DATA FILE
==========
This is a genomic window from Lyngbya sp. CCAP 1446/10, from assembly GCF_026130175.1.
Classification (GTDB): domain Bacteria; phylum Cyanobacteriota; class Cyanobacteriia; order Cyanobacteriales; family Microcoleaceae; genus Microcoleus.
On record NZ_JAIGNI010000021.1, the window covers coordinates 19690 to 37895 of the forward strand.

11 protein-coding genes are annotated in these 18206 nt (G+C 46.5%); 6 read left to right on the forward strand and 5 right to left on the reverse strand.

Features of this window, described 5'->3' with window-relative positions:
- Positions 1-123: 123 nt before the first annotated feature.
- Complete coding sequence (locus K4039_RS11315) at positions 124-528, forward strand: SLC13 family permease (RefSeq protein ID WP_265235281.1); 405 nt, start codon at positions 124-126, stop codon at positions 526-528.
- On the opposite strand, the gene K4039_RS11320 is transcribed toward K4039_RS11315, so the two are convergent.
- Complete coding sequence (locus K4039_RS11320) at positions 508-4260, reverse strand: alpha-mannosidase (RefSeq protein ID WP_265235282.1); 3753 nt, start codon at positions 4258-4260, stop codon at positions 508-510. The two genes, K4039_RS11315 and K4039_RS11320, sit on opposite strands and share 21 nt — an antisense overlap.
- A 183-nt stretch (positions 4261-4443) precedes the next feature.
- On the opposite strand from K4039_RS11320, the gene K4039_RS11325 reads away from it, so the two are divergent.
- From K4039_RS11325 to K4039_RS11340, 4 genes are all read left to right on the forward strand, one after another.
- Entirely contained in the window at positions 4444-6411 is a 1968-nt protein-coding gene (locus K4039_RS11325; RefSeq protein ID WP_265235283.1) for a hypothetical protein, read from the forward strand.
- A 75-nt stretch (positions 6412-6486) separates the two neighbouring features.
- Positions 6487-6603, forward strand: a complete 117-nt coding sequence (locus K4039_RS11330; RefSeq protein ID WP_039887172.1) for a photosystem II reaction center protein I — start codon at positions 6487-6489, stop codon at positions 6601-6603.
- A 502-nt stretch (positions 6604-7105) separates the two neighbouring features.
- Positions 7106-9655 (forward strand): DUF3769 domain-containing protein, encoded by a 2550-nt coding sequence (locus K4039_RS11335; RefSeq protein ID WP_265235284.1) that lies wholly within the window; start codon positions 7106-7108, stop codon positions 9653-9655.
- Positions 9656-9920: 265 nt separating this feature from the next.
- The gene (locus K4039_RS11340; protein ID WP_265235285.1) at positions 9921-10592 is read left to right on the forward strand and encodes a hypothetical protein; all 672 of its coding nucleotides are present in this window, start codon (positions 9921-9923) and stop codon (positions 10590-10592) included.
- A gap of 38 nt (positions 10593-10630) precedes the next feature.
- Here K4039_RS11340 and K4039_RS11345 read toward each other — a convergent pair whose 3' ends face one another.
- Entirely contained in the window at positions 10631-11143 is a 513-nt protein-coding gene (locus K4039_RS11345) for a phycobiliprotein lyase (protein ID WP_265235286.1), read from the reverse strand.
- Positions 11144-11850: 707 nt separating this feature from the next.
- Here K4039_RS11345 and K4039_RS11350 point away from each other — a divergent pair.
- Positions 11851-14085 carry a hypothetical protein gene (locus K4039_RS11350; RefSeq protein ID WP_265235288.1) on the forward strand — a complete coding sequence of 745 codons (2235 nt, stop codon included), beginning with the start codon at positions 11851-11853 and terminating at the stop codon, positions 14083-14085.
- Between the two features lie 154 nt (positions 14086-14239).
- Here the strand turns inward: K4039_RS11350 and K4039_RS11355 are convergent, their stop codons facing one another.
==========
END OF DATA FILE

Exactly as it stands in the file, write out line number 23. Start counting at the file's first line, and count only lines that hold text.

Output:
- Positions 11144-11850: 707 nt separating this feature from the next.